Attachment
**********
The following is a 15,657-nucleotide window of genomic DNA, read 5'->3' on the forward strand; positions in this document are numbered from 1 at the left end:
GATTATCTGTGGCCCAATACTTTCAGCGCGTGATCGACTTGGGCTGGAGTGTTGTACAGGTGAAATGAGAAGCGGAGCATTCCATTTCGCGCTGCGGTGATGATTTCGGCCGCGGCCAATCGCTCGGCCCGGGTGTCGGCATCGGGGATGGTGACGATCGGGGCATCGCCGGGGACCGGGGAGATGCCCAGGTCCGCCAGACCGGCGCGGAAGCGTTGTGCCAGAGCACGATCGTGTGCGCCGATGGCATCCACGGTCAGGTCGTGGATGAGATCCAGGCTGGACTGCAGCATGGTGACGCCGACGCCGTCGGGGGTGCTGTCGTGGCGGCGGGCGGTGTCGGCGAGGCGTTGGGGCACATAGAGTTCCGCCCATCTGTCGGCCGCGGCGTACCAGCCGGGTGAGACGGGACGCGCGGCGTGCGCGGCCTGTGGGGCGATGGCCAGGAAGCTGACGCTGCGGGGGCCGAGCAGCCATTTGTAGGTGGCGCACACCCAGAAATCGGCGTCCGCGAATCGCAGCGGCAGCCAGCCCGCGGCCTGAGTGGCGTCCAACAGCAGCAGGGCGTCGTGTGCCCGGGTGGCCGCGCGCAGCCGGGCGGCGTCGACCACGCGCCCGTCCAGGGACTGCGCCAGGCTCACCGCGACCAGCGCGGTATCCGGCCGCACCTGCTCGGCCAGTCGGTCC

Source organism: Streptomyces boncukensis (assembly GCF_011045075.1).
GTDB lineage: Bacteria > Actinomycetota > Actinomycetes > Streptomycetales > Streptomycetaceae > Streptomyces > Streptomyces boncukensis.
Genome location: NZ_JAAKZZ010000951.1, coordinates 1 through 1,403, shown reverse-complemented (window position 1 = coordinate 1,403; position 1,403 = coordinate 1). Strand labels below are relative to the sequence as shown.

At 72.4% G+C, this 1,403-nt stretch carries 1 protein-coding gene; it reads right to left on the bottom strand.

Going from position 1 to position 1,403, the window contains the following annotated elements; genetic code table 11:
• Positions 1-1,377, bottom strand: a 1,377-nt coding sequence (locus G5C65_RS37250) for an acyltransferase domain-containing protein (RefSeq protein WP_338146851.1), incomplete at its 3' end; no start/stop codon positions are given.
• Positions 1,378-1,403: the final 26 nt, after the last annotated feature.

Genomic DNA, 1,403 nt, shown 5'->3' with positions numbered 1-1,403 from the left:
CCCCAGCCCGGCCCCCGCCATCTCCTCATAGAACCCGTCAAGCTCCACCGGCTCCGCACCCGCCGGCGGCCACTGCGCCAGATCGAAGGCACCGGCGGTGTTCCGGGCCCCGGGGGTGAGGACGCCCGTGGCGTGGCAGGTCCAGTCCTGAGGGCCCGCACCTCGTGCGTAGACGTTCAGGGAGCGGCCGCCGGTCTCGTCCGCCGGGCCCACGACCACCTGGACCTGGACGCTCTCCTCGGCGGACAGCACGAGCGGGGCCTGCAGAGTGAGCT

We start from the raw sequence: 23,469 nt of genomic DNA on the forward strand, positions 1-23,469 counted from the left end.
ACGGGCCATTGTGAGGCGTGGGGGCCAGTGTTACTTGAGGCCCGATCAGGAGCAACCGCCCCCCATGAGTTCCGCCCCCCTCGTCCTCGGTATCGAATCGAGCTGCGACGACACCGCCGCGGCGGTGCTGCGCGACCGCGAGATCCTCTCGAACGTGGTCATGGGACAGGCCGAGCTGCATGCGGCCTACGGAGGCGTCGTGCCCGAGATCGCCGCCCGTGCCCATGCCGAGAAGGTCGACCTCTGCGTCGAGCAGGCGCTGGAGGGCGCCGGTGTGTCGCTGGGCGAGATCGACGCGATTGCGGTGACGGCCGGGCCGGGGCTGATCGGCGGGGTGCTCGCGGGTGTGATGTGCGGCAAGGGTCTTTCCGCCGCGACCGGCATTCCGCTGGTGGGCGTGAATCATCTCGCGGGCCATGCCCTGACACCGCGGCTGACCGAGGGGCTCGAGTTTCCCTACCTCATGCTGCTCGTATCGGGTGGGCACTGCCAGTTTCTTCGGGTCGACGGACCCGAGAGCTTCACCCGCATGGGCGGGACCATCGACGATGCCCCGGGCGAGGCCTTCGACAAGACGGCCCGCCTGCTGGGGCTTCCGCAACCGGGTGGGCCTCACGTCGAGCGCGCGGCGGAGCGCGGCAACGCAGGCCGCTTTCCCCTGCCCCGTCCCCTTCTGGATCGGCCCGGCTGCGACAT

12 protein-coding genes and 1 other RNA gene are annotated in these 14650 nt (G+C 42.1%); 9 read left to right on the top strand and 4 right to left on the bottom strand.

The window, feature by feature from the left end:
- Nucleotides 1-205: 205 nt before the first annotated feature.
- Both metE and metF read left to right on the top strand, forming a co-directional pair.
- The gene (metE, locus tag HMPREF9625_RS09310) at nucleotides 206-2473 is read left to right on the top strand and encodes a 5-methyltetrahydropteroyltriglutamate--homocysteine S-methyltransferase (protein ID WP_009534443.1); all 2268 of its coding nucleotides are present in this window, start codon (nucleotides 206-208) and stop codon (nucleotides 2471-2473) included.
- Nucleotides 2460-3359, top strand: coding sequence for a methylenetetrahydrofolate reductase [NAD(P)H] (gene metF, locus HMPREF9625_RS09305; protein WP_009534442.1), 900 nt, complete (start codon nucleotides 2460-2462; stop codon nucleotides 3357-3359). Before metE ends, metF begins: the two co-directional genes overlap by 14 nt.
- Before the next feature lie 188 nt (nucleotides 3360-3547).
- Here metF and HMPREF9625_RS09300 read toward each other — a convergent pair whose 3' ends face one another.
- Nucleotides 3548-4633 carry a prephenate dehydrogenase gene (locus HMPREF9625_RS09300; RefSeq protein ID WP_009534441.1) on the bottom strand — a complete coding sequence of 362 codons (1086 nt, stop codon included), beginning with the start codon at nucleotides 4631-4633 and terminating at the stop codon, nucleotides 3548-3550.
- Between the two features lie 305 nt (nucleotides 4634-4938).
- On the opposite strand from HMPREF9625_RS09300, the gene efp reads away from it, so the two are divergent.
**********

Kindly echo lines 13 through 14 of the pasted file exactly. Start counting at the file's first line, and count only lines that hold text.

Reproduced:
ACGGGCCATTGTGAGGCGTGGGGGCCAGTGTTACTTGAGGCCCGATCAGGAGCAACCGCCCCCCATGAGTTCCGCCCCCCTCGTCCTCGGTATCGAATCGAGCTGCGACGACACCGCCGCGGCGGTGCTGCGCGACCGCGAGATCCTCTCGAACGTGGTCATGGGACAGGCCGAGCTGCATGCGGCCTACGGAGGCGTCGTGCCCGAGATCGCCGCCCGTGCCCATGCCGAGAAGGTCGACCTCTGCGTCGAGCAGGCGCTGGAGGGCGCCGGTGTGTCGCTGGGCGAGATCGACGCGATTGCGGTGACGGCCGGGCCGGGGCTGATCGGCGGGGTGCTCGCGGGTGTGATGTGCGGCAAGGGTCTTTCCGCCGCGACCGGCATTCCGCTGGTGGGCGTGAATCATCTCGCGGGCCATGCCCTGACACCGCGGCTGACCGAGGGGCTCGAGTTTCCCTACCTCATGCTGCTCGTATCGGGTGGGCACTGCCAGTTTCTTCGGGTCGACGGACCCGAGAGCTTCACCCGCATGGGCGGGACCATCGACGATGCCCCGGGCGAGGCCTTCGACAAGACGGCCCGCCTGCTGGGGCTTCCGCAACCGGGTGGGCCTCACGTCGAGCGCGCGGCGGAGCGCGGCAACGCAGGCCGCTTTCCCCTGCCCCGTCCCCTTCTGGATCGGCCCGGCTGCGACAT

12 protein-coding genes and 1 other RNA gene are annotated in these 14650 nt (G+C 42.1%); 9 read left to right on the top strand and 4 right to left on the bottom strand.